IBM CP-40 - Historical Notes

Historical Notes

The following notes provide brief quotes, primarily from Pugh, Varian, and Creasy, illustrating the development context of CP-40. Direct quotes rather than paraphrases are provided here, because the authors' perspectives color their interpretations. Also see History of CP/CMS for additional context.

  • Genesis of the CP-40 project:
    • CSC's Rasmussen felt "very dubious" about TSS/360 and decided that his idle CSC resources should be put to use creating a "credible time-sharing system for the S/360", which became known as CP-40. Project leader was Robert Creasy, who had been a CTSS programmer.
    • CP-40 goals included both conducting research (obtaining and analyzing data about systems and software, including the use of associative memory) and meeting CSC's own computing requirements via time-sharing. Varian adds: "The project’s real purpose was to build a time-sharing system, but the other objectives were genuine, too, and they were always emphasized in order to disguise the project’s “counter-strategic” aspects." Creasy describes CP/CMS goals this way: It was to be "a second generation time-sharing system for the newly announced IBM System/360... support all the activities of the Cambridge center, including such diverse activities as operating system research, application development, and report preparation by programmers, scientists, secretaries, and managers. Soon after its inception, it was convenient for the system to be recognized and financially supported from outside of the center as a tool to evaluate and test the performance of operating systems."
    • CSC's research was important to IBM, because at the time, "not much was really known about virtual memory systems." Varian quotes L.W. Comeau: " commitment to virtual memory was backed with no successful experience.... What was frightening is that nobody who was setting this virtual memory direction at IBM knew why Atlas didn’t work." (Comeau later concluded that the Atlas had suffered from thrashing, which was not studied until it was observed on the IBM M44/44X and on CP-40.)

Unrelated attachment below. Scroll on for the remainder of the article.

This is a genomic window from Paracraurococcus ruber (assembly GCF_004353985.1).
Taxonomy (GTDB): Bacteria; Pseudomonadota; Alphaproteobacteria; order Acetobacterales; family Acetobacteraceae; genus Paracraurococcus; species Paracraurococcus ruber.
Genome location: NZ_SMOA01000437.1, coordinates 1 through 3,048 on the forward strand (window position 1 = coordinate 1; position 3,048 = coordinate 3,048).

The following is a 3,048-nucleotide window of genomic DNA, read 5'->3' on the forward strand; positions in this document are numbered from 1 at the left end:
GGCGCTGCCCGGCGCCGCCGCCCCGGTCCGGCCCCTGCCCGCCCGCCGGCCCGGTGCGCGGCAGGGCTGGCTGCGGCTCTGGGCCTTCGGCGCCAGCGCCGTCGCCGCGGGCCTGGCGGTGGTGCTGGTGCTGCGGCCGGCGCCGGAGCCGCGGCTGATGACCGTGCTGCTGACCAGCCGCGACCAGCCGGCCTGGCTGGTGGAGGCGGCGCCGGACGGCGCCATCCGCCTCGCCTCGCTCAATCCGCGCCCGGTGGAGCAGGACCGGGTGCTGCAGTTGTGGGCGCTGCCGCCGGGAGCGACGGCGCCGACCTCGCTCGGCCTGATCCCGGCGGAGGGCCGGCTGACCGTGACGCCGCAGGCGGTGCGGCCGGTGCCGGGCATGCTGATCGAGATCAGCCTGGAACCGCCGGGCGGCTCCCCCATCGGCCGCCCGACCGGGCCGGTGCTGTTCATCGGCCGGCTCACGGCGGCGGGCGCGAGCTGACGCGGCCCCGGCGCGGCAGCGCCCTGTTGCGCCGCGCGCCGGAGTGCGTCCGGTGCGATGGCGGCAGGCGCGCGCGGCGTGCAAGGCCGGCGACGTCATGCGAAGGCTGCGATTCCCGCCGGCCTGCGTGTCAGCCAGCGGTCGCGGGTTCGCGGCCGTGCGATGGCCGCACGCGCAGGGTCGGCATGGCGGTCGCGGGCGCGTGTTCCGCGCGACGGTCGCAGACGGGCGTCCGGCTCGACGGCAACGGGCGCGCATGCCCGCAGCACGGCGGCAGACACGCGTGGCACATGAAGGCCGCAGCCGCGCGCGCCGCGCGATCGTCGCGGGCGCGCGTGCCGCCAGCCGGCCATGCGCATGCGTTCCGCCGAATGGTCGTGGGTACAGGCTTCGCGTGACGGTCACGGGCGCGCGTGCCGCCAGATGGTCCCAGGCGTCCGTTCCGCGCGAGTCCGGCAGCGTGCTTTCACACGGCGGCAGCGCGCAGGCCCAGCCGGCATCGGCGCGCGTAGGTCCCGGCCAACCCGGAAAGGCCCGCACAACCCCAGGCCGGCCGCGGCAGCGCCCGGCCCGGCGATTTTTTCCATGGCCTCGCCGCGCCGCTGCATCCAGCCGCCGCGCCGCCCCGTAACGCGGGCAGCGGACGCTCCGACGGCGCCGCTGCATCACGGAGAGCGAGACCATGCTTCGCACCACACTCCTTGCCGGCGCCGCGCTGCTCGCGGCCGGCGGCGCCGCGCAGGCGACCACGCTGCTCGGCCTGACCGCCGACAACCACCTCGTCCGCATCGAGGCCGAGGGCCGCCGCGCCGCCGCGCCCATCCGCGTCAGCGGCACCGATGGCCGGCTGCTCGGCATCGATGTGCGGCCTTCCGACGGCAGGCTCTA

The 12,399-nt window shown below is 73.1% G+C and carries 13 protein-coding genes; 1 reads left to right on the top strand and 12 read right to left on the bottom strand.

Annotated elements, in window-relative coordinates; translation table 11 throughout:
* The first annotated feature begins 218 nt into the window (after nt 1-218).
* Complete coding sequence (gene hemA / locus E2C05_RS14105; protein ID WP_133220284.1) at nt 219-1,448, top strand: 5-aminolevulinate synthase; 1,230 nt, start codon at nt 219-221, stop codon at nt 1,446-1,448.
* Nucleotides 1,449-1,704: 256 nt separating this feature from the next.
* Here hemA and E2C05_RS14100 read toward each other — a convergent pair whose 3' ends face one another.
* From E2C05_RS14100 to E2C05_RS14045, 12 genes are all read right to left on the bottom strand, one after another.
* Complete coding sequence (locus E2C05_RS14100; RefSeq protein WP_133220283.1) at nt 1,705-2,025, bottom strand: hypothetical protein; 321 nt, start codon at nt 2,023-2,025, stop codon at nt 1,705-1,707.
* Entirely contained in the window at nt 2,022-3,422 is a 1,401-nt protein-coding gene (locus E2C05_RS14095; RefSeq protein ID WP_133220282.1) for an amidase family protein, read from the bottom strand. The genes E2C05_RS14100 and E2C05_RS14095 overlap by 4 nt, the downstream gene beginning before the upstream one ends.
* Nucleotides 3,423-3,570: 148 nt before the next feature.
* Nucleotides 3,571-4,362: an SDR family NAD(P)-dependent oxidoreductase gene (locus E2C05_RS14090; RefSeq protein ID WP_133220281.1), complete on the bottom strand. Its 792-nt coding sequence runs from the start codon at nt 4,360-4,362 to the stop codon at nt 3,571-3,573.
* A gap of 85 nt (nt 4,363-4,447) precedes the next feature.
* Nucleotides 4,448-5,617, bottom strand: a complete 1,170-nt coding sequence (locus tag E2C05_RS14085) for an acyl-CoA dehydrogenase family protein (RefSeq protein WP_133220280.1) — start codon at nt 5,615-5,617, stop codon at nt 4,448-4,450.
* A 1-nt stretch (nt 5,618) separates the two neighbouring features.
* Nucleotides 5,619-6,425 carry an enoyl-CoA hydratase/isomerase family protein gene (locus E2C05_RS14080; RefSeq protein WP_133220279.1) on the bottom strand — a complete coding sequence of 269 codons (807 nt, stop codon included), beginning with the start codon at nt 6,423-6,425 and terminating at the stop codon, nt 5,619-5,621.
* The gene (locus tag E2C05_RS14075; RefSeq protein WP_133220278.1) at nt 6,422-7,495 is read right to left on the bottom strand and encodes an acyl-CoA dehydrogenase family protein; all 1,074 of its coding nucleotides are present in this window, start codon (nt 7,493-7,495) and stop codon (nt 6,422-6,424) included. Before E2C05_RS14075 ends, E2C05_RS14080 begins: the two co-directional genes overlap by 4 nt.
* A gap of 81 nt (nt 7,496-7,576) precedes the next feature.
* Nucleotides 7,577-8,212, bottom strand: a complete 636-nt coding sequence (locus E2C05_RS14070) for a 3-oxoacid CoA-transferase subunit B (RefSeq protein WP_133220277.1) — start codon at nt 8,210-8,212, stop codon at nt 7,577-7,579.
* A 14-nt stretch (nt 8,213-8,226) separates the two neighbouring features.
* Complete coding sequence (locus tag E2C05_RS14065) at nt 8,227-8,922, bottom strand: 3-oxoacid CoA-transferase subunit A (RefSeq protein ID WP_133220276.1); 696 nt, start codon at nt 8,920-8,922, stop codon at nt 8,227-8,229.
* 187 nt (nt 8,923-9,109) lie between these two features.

• CP-40 design: Pugh writes that: "In 1964...IBM Research were recommending the use of virtual-machine principles to time-sharing planners... picked up by the Cambridge team, who wanted, among other things, a system capable of testing operating systems." A key design decision, made by Creasy and Comeau at the end of 1964, was to base CP-40 not just on virtual memory but on virtual machines (at first called pseudo-machines, until the later term was appropriated from the IBM M44/44X project – which Creasy describes as having "similar but independent ideas." Creasy provides a clear description of CP's virtualization strategy, based on the S/360 instruction set, which consisted of privileged 'supervisor state' instructions distinct from normal 'problem state' instructions: "Each virtual machine program is actually executed in problem state.... Privileged instructions... reproduced by CP within the virtual machines...." By running an OS in problem state, all the 'tricky' instructions would automatically be intercepted by the hardware. This left just one main virtualization problem: memory references. "Experience ...suggested the need for dynamic program relocation...to break programs into pieces which could be moved into, out of, and within the memory independently of each other."
  • CP-40 virtual machines:
    • Earlier research projects involving the virtual machine concept, such as the IBM M44/44X, had not attempted to create an exact virtual duplicate of a real machine. Creasy: " close enough...to prove that 'close enough' did not count."
    • CP-40 took the bold step of full virtualization, creating fourteen virtual S/360 environments, each with a fixed virtual memory size of 256K, mapped access to disk partitions, and spooled access to unit record devices (e.g. printers). Comeau: " permitted simultaneous development of CP and CMS; it allowed us to measure non-virtual systems, OS and DOS, in a virtual memory environment, and it also provided a high level of integrity and security."
    • In addition to revealing the value of full virtualization, the experimental IBM M44/44X "implanted the idea that the virtual machine concept is not necessarily less efficient than more conventional approaches" – a core assumption in the CP-40 architecture, and one that ultimately proved very successful.
    • CP-40 would soon support "up to a dozen virtual System/360 machines" under terminal control . (CP-67 later "exploited...address-translation...and increased speed...to double the capacity" of CP-40.)
  • CMS under CP-40:
  • About the decision to separate CMS and CP, Creasy writes: "The implementation of CTSS illustrated the necessity of modular design for system evolution. Although successful as a production system, the interconnections and dependencies of its supervisor design made extension and change difficult. A key concept of the CP/CMS design was the bifurcation of computer resource management and user support. In effect, the integrated design was split into CP and CMS." The value of experience gained on the CTSS project cannot be overstated.
  • About early CMS, Creasy writes: CMS "provided single user service unencumbered by the problems of sharing, allocation, and protection." Early CMS development involved booting CMS under BPS, an early S/360 support system, until CMS was far enough along to boot stand-alone. Eventually development moved to virtual machines under CP.

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